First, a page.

The proceedings for the recognition and enforcement of arbitral awards are ex parte.

Formal and practical requirements

What documentation is required to obtain recognition of an arbitral award? For instance, must the award be submitted in original or a certified copy? Does the original Arbitration Agreement have to be submitted?

According to article 793 of the LCCP, the domestic or international award must be submitted as an original or certified copy alongside an original or certified copy of the arbitration agreement.

If the required documentation is drafted in a language other than the official language of your jurisdiction, is it necessary to submit a translation together with an application to obtain recognition of an arbitral award? If yes, in what form is the translation required to be?

Yes, documents in a foreign language must be translated into Arabic and authenticated by a sworn translator.

What are the other practical requirements relating to recognition and enforcement of arbitral awards? For instance, do you need to be represented by a lawyer from the particular jurisdiction?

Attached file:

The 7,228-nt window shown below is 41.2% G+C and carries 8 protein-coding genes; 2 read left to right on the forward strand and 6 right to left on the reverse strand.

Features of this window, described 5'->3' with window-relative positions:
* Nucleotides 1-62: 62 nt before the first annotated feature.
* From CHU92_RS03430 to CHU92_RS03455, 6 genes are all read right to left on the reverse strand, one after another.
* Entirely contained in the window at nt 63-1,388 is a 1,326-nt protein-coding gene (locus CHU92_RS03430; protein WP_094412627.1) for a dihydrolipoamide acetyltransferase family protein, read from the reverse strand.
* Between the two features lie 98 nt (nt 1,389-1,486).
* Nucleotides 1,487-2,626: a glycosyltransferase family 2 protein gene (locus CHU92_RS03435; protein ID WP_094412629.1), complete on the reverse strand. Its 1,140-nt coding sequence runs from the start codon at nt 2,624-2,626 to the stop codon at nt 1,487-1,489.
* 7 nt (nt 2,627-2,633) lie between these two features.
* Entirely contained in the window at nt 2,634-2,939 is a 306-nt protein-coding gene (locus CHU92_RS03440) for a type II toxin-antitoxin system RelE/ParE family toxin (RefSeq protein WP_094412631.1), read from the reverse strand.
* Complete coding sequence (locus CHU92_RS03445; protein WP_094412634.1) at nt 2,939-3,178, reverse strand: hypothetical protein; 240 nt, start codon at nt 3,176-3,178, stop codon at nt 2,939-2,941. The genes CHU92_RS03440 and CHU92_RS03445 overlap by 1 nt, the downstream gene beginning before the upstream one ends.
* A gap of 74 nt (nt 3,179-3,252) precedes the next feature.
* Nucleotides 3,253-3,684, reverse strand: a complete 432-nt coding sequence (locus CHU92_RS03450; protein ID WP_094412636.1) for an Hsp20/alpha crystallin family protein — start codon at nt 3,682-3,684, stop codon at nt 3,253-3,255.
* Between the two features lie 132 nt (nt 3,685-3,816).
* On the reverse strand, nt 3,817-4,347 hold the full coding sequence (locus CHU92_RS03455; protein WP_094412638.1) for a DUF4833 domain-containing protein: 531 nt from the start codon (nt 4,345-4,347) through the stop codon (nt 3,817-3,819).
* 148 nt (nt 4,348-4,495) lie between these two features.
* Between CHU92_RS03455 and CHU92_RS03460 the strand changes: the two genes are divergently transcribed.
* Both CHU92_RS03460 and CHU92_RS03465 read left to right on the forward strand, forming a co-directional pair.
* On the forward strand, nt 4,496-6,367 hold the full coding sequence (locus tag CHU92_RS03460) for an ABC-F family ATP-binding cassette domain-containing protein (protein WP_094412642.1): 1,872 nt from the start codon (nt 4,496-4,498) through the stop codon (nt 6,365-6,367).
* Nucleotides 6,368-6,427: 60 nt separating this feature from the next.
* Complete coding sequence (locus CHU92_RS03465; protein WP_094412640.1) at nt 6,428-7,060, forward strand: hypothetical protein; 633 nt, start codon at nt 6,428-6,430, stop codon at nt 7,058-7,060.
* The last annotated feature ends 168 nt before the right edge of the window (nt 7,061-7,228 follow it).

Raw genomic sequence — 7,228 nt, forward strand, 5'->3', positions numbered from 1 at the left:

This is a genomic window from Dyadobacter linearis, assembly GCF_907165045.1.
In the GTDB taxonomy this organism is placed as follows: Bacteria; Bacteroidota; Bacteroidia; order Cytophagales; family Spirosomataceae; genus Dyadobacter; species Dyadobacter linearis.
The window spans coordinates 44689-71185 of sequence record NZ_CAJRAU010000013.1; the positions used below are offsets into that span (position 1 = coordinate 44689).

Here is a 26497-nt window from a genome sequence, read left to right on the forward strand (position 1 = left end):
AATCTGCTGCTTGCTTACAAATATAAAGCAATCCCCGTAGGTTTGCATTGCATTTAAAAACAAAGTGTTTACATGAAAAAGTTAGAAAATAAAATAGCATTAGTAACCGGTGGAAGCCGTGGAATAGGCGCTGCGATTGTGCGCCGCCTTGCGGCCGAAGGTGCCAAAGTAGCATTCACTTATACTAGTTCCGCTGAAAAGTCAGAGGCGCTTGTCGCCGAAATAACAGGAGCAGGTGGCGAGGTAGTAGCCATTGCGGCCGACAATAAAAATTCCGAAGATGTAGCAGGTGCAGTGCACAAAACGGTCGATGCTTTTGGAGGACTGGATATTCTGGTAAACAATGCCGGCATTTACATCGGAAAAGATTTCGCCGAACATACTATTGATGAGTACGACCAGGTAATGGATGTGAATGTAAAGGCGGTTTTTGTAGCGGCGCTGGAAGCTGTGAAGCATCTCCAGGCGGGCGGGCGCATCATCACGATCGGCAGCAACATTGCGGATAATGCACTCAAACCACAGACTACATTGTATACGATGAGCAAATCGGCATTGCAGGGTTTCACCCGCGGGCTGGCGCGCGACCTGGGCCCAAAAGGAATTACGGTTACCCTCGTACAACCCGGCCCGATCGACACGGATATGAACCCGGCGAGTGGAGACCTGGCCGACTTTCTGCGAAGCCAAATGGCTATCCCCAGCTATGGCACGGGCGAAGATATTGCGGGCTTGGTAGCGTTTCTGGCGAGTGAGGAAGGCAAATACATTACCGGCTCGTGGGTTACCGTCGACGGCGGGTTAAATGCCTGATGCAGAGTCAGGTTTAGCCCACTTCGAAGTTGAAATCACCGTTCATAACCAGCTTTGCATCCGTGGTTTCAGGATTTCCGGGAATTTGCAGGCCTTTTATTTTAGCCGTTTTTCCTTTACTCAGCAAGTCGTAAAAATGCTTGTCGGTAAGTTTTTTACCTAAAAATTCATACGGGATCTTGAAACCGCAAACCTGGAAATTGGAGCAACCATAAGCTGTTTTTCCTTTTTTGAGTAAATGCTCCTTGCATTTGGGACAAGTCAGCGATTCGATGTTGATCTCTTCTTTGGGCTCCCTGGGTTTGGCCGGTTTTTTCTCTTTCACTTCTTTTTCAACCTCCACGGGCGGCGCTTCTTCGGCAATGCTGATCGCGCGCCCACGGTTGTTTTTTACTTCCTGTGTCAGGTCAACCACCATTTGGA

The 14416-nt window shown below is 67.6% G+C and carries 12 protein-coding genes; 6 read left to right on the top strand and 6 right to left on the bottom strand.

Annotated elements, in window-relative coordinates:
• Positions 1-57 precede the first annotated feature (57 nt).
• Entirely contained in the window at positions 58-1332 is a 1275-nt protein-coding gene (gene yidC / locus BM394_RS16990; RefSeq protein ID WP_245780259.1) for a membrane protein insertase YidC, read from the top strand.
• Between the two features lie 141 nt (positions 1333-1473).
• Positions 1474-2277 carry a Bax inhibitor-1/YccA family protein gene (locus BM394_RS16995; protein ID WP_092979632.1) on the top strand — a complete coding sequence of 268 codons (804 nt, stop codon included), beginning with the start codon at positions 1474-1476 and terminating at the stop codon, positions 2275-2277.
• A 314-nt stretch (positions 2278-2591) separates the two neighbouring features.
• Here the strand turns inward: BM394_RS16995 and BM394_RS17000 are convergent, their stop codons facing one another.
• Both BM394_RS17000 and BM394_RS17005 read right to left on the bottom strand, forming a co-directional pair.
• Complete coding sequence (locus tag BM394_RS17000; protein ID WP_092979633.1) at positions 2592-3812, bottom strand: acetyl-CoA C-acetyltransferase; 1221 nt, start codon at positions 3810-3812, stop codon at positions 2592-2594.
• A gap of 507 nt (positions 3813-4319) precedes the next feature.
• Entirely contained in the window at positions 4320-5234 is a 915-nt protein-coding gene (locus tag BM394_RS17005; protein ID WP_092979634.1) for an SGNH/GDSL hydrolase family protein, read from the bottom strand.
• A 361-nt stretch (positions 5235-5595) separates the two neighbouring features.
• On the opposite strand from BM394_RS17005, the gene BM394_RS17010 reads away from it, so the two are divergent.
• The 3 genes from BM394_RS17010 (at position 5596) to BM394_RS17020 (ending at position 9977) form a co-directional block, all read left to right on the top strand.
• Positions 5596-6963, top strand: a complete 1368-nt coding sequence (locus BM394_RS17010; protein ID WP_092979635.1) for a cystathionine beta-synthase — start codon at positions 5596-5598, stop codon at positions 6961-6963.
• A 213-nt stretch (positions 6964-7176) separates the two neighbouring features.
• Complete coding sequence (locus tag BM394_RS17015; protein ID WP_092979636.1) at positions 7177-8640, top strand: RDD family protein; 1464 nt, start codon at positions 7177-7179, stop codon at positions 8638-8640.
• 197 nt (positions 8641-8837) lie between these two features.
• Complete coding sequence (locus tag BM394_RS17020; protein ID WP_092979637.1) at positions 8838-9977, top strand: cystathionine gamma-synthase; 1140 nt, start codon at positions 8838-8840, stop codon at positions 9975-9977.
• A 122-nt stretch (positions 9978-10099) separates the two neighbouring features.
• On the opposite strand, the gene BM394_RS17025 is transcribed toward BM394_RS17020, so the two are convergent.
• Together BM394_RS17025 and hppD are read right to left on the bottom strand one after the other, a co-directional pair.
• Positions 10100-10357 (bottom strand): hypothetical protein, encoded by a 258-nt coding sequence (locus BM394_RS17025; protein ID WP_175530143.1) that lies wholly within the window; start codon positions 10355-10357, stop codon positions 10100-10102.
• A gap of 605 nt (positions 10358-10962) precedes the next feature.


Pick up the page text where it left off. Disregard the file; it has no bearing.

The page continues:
According to article 378 of the LCCP, each party must be represented by a lawyer admitted in Lebanon if the value in dispute is more than 1 million Lebanese Lira (roughly 590,00 euros according to the exchange rate as of 6 April 2022). If the amount in dispute is below 1 million Lebanese Lira, a party can represent itself.

When is service of judicial and extrajudicial documents deemed to be affected in your home jurisdiction and what does the procedure and legal framework look like?

The notification of all documents must be done by a civil servant, who is specifically appointed for judicial notification duties. Usually, the place of notification is the habitual residence of the relevant party in Lebanon.

Are there any differences in the procedure of the enforcement of domestic and foreign arbitral awards?